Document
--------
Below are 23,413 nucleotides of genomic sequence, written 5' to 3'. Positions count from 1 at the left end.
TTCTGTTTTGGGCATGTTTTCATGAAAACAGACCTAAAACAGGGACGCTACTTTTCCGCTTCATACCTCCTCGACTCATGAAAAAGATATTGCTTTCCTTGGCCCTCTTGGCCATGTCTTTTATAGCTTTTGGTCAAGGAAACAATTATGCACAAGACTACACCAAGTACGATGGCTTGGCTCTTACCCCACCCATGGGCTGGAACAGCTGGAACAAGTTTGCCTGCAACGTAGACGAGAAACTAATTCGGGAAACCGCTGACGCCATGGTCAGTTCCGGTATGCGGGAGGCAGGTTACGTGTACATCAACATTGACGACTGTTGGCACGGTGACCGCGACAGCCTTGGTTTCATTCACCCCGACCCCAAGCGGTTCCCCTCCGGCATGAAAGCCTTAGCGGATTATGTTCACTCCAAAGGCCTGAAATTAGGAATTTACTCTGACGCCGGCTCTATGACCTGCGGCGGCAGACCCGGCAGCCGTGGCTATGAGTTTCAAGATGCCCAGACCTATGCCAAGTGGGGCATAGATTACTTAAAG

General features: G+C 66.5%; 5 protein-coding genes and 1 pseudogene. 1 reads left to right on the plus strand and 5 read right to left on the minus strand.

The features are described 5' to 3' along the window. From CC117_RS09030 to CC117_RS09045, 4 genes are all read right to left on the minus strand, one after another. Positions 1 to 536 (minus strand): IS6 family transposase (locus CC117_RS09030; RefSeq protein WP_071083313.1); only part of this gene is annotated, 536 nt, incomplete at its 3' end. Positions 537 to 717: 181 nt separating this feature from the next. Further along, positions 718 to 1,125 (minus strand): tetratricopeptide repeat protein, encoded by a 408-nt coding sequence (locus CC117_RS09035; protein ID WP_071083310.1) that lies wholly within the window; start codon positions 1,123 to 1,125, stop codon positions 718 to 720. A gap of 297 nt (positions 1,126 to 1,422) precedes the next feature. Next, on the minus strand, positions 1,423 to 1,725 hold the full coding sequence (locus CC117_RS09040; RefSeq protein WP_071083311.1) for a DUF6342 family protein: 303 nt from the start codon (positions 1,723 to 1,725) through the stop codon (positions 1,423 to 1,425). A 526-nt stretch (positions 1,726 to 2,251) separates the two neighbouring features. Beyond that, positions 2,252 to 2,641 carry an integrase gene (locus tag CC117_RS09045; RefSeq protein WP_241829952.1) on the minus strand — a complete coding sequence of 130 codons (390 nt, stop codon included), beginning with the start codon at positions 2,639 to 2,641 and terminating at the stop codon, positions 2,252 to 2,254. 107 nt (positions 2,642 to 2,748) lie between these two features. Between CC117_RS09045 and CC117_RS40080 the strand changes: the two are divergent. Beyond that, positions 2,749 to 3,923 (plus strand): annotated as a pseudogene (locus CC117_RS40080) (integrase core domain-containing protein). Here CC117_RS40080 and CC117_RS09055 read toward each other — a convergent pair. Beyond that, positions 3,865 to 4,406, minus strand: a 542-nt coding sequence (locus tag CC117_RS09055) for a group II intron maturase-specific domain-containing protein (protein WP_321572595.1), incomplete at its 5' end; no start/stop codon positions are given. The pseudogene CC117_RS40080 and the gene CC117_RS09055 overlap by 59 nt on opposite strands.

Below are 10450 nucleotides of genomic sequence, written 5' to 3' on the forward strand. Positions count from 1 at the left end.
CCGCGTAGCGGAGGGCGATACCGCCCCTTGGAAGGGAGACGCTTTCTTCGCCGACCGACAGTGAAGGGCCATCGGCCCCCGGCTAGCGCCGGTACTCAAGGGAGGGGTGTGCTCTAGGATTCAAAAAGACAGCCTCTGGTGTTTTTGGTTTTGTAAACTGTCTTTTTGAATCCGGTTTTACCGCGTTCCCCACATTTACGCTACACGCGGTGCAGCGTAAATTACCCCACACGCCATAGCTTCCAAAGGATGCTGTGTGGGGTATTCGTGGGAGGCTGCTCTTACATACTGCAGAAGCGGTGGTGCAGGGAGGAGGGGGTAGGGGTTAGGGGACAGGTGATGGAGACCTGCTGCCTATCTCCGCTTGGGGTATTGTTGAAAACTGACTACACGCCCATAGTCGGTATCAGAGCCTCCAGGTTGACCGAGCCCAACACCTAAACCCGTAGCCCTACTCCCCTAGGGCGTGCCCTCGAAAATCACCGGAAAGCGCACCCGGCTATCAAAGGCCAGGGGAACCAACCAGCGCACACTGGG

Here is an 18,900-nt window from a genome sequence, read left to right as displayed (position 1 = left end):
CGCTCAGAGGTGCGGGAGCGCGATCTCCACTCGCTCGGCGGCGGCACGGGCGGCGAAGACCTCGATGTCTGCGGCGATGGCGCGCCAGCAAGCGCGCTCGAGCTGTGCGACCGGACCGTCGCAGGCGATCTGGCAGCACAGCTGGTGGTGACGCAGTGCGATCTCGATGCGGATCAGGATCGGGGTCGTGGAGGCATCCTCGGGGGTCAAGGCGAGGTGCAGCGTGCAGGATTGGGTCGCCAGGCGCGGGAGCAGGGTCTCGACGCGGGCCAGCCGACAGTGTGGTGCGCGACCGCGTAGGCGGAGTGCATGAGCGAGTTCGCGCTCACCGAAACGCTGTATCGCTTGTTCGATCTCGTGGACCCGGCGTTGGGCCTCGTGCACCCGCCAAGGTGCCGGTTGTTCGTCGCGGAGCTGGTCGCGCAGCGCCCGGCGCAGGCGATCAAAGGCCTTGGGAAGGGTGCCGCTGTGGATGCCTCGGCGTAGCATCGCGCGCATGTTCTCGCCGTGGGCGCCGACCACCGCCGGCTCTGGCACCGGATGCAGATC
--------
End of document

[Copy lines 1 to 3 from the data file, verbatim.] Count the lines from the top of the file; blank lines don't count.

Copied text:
Below are 23,413 nucleotides of genomic sequence, written 5' to 3'. Positions count from 1 at the left end.
TTCTGTTTTGGGCATGTTTTCATGAAAACAGACCTAAAACAGGGACGCTACTTTTCCGCTTCATACCTCCTCGACTCATGAAAAAGATATTGCTTTCCTTGGCCCTCTTGGCCATGTCTTTTATAGCTTTTGGTCAAGGAAACAATTATGCACAAGACTACACCAAGTACGATGGCTTGGCTCTTACCCCACCCATGGGCTGGAACAGCTGGAACAAGTTTGCCTGCAACGTAGACGAGAAACTAATTCGGGAAACCGCTGACGCCATGGTCAGTTCCGGTATGCGGGAGGCAGGTTACGTGTACATCAACATTGACGACTGTTGGCACGGTGACCGCGACAGCCTTGGTTTCATTCACCCCGACCCCAAGCGGTTCCCCTCCGGCATGAAAGCCTTAGCGGATTATGTTCACTCCAAAGGCCTGAAATTAGGAATTTACTCTGACGCCGGCTCTATGACCTGCGGCGGCAGACCCGGCAGCCGTGGCTATGAGTTTCAAGATGCCCAGACCTATGCCAAGTGGGGCATAGATTACTTAAAG

General features: G+C 66.5%; 5 protein-coding genes and 1 pseudogene. 1 reads left to right on the plus strand and 5 read right to left on the minus strand.